Erin Esteves (Producer): I think we have another episode!
Johner Riehl: Well let me ask you, we have got Sunny here in the studio helping us out and as many you know, she is the host in Preggie Pals, kind of runs the whole one Mommy Media operation, but she is pregnant with twins. And so we are excited about that. So what about some special considerations for you know, if you are about to have twins or multiples because I feel like that’s almost could doubly or triply as daunting for an older sibling.
Dr. Debra Pontillo: Number one, get help! Gather supports! You know, it is and it isn’t, you know, I think the idea of doubling the work is really an adult concept for a child it’s a change whether there is one little screaming body or two. So I think you know, it is more work and so, as a result, you do need more support and more people involved to help you, help give the twins the attention and still be able to be happier a long time with your older one. But in terms of the concept of mommy is going to be doubly busy or doubly breastfeeding or doubly frazzled. That fortunately I think a little bit more of being an adult concept rather than a child’s concept.
Sunny Gault: Yeah, you know it’s interesting. This is Sunny by the way, I grabbed Erin’s microphone. So yeah it’s interesting because I have two older boys. I have a 3-year-old and then I have 15 month-old, expecting twin girls in December. So yes we are really excited about it, with my older one though I started to do more of the touching mommy’s tummy and showing him my tummy and he can even say “two baby, two baby”. Yes, it’s like he has got this French accent and I now quite understand it but “baby, two baby!” And one of the things we are starting to implement too is we got them both children, both of my boys, these doll babies that look very real and we are starting to, at least my oldest, is really interested in holding the baby, touching the baby and I am trying to get him to start to care for it a little bit. Just a kind of given his mind that there is going to be more babies around and things are going to be more active. So I was going to ask you Dr. Pontillo, do you think that that’s a good idea to start incorporating stuff like that yeah, he is a boy, it is a doll in another way, worried about his masculinity at this time. Is something like that a good idea?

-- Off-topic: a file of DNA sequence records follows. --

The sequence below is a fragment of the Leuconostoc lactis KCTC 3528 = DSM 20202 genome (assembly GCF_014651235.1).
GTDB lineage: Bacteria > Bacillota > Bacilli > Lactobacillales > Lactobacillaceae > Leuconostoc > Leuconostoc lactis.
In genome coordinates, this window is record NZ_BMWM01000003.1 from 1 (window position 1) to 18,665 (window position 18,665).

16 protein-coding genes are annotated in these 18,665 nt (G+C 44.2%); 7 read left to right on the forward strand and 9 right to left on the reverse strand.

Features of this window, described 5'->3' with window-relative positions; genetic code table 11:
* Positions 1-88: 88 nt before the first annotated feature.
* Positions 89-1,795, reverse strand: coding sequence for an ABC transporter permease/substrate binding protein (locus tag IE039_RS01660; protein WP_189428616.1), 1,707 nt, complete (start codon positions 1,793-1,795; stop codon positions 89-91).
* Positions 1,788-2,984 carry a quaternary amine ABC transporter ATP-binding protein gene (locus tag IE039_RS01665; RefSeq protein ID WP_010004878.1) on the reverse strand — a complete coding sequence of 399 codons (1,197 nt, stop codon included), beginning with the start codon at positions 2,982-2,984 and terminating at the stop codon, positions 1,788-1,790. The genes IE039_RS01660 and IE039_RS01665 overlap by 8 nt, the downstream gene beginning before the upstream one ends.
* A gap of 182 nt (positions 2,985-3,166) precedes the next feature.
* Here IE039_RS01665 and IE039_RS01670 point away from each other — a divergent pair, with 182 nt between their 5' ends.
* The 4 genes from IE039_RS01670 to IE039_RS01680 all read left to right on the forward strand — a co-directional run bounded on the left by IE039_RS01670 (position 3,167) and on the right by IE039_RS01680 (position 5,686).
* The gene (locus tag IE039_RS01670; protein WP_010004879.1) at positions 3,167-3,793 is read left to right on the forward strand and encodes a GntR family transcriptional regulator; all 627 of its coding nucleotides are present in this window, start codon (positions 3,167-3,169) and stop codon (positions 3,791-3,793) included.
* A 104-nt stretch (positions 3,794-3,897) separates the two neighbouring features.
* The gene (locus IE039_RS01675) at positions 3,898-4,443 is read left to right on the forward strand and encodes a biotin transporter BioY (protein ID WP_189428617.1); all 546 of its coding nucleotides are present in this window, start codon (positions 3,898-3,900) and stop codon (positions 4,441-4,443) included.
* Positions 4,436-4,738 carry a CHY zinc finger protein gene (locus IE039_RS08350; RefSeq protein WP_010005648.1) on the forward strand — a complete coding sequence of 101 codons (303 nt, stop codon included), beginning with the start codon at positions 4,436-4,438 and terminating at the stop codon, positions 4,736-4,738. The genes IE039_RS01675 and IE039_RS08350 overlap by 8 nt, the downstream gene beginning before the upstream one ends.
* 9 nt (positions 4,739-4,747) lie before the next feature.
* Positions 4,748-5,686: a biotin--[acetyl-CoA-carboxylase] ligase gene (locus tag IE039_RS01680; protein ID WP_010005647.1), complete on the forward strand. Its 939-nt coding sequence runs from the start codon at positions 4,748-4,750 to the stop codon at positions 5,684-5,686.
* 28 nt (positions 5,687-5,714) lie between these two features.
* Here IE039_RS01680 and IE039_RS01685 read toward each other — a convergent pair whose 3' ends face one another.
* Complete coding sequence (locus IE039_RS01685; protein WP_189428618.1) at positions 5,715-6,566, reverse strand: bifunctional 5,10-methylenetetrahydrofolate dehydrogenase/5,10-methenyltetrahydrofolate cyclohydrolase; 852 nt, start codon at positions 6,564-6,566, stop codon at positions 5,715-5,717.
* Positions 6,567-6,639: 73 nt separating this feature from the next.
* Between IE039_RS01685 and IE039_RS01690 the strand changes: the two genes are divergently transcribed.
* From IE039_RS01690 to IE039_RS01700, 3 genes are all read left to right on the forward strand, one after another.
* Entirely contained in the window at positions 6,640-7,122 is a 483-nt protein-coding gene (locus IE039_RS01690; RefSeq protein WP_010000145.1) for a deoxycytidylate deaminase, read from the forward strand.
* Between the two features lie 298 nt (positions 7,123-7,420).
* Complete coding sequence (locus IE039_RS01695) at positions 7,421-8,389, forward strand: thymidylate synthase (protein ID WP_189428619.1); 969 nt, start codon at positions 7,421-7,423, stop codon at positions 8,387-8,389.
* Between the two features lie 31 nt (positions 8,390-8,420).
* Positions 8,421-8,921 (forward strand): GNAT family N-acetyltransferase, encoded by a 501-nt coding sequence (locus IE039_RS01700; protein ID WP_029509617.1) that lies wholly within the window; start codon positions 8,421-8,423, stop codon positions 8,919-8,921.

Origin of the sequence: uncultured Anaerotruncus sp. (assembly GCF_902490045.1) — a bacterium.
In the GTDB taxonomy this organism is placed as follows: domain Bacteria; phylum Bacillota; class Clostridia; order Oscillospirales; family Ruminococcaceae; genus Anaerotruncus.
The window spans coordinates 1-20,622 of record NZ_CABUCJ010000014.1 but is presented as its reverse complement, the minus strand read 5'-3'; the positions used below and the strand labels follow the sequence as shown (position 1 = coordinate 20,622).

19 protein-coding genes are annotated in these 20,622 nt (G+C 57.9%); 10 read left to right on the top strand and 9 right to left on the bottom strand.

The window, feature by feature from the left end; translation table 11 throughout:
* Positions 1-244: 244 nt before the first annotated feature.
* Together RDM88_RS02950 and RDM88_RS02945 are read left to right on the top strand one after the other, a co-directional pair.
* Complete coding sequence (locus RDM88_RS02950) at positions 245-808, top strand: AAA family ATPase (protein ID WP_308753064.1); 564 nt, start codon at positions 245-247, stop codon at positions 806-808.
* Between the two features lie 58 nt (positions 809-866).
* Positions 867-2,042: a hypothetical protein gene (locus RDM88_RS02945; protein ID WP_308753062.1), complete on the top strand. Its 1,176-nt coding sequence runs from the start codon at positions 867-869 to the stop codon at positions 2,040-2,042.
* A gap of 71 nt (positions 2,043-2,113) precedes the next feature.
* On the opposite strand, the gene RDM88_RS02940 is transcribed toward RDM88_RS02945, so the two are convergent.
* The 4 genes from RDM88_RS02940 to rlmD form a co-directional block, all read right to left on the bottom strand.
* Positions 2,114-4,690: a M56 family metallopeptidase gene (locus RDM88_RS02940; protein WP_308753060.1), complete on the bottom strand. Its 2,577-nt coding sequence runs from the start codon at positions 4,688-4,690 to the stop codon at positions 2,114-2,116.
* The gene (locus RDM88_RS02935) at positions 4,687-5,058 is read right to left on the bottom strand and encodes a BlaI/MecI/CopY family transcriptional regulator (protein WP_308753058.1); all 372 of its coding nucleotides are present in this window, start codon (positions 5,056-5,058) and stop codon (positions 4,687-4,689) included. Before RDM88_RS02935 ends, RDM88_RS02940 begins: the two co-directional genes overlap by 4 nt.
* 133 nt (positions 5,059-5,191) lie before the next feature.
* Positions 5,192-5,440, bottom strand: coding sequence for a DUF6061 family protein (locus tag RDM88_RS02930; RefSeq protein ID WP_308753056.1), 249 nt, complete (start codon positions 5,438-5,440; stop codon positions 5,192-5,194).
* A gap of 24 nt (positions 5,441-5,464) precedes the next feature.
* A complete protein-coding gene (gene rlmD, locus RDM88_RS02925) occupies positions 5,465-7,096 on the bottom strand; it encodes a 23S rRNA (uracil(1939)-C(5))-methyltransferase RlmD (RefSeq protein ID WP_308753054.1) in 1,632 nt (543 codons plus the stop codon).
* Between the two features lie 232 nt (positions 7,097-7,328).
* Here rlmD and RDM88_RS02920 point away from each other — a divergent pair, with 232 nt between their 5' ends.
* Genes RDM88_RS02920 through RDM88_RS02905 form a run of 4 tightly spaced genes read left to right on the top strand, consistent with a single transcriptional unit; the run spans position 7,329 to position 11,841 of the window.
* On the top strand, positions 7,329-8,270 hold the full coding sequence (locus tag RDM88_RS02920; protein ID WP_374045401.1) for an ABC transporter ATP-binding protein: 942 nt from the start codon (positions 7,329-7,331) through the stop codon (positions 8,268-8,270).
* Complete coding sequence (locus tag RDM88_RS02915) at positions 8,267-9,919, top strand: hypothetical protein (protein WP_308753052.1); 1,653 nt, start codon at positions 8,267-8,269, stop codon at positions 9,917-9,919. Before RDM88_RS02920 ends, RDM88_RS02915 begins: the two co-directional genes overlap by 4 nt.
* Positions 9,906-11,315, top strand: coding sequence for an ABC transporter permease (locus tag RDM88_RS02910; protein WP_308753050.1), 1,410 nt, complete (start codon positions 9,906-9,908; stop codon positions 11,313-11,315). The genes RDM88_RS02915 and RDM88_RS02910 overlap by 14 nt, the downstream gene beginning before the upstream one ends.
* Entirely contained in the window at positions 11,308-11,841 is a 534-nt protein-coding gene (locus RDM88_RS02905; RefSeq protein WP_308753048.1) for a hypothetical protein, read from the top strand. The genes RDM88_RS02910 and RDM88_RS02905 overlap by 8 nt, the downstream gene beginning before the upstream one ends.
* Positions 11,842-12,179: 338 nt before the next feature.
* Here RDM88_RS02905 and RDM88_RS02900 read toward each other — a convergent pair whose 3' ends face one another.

Dr. Debra Pontillo: I guess it is a great idea! It is a great idea! Because you know, it depends on each family is different and how many real-live babies are there around, you know some families have cousins and neighbors and things like that, you know and this might be a totally foreign concept especially for a little boy who just, I can’t tell you why but just gender say, I will say just naturally drawn to different kinds of toys, so the idea that there is a baby and here is what we are going to do and here is how it works and we need to put it to sleep and we need to feed it and… I think it’s great! It's a great education and it's going to really help them understand the concept, you know, the baby is just isn’t something you just stick a soother and walk away for 6 hours. So I love that idea and I think it will work really well.
Sunny Gault: Great!
Erin Esteves (Producer): I put out a question on our Facebook page asking what shocked people the most about their child’s reaction when they brought their second child home. And I got a response from Natalia or Natalie a reader, I am sorry I just massacred your name, but she tells me that what really surprised her was; she had a home birth, and so her first child got to meet the second child almost immediately also but what surprised her was the first kid was totally okay with going over to the aunt and uncle’s next door and having a sleepover there and letting mom and dad kind of snuggle a nest with the new baby. So I found that…. I thought that was a need for her to chime in.